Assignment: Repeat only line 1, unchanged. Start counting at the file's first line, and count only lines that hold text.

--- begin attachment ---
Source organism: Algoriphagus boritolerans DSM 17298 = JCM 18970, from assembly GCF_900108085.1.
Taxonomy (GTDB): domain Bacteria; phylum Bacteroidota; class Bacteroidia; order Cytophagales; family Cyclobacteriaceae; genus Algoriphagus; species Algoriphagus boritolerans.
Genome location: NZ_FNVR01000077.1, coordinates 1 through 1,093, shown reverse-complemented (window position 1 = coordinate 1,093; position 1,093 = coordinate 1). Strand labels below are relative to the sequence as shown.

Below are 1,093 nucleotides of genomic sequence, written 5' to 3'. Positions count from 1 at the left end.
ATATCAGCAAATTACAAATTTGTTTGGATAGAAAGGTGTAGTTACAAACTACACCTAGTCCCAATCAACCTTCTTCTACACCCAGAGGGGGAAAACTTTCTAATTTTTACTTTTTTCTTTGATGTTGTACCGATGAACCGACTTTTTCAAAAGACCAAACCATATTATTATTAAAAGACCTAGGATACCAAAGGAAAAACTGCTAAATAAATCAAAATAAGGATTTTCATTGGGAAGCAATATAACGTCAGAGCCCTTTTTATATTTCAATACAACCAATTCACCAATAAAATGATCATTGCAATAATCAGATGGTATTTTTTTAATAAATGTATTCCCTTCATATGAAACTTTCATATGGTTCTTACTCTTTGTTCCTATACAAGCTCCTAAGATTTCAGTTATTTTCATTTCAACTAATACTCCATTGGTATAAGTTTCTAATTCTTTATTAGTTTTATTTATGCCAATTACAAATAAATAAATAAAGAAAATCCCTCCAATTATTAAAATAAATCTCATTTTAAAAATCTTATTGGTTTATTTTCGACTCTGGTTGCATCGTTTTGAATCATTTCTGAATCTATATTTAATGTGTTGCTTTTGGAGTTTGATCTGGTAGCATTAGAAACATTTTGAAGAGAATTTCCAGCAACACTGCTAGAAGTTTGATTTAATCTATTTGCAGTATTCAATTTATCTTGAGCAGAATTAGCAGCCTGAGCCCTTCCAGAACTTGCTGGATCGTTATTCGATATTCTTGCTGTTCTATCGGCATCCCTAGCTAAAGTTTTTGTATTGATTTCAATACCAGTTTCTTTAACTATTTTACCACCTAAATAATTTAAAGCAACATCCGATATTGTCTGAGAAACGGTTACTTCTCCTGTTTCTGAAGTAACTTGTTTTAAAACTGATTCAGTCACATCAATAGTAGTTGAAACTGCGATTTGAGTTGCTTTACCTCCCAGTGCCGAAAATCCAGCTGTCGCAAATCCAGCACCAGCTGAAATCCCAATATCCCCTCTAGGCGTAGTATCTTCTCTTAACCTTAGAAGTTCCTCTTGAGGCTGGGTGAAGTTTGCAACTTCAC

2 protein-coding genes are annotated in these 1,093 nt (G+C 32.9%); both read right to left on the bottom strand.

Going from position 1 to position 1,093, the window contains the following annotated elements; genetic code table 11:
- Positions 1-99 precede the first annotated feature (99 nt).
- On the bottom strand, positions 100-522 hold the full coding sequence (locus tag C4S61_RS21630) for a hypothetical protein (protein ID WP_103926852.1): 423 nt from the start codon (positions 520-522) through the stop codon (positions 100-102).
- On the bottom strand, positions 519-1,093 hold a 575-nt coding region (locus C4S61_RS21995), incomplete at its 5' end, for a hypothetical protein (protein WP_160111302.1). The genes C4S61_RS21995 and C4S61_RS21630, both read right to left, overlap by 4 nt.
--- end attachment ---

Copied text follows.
Source organism: Algoriphagus boritolerans DSM 17298 = JCM 18970, from assembly GCF_900108085.1.